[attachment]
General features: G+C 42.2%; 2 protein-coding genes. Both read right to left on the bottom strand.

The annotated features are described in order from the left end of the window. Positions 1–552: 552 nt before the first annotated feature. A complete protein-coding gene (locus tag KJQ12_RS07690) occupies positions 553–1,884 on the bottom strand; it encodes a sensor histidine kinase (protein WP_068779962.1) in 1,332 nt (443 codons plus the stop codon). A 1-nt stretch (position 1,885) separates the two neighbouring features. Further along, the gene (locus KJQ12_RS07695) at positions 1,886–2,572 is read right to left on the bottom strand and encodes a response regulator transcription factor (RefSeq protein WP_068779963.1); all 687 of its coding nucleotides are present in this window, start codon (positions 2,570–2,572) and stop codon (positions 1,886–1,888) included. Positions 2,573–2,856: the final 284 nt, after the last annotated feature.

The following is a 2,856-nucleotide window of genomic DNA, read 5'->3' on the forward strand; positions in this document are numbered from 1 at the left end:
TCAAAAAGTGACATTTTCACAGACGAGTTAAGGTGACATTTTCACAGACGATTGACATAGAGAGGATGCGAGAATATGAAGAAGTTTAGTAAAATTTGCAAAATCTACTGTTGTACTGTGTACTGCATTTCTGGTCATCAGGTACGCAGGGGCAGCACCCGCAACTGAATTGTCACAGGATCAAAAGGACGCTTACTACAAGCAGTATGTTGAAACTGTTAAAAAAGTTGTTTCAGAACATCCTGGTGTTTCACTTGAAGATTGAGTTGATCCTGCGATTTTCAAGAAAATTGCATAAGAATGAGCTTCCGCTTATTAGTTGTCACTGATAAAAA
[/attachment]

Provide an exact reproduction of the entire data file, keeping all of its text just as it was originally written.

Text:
General features: G+C 42.2%; 2 protein-coding genes. Both read right to left on the bottom strand.

The annotated features are described in order from the left end of the window. Positions 1–552: 552 nt before the first annotated feature. A complete protein-coding gene (locus tag KJQ12_RS07690) occupies positions 553–1,884 on the bottom strand; it encodes a sensor histidine kinase (protein WP_068779962.1) in 1,332 nt (443 codons plus the stop codon). A 1-nt stretch (position 1,885) separates the two neighbouring features. Further along, the gene (locus KJQ12_RS07695) at positions 1,886–2,572 is read right to left on the bottom strand and encodes a response regulator transcription factor (RefSeq protein WP_068779963.1); all 687 of its coding nucleotides are present in this window, start codon (positions 2,570–2,572) and stop codon (positions 1,886–1,888) included. Positions 2,573–2,856: the final 284 nt, after the last annotated feature.

The following is a 2,856-nucleotide window of genomic DNA, read 5'->3' on the forward strand; positions in this document are numbered from 1 at the left end:
TCAAAAAGTGACATTTTCACAGACGAGTTAAGGTGACATTTTCACAGACGATTGACATAGAGAGGATGCGAGAATATGAAGAAGTTTAGTAAAATTTGCAAAATCTACTGTTGTACTGTGTACTGCATTTCTGGTCATCAGGTACGCAGGGGCAGCACCCGCAACTGAATTGTCACAGGATCAAAAGGACGCTTACTACAAGCAGTATGTTGAAACTGTTAAAAAAGTTGTTTCAGAACATCCTGGTGTTTCACTTGAAGATTGAGTTGATCCTGCGATTTTCAAGAAAATTGCATAAGAATGAGCTTCCGCTTATTAGTTGTCACTGATAAAAA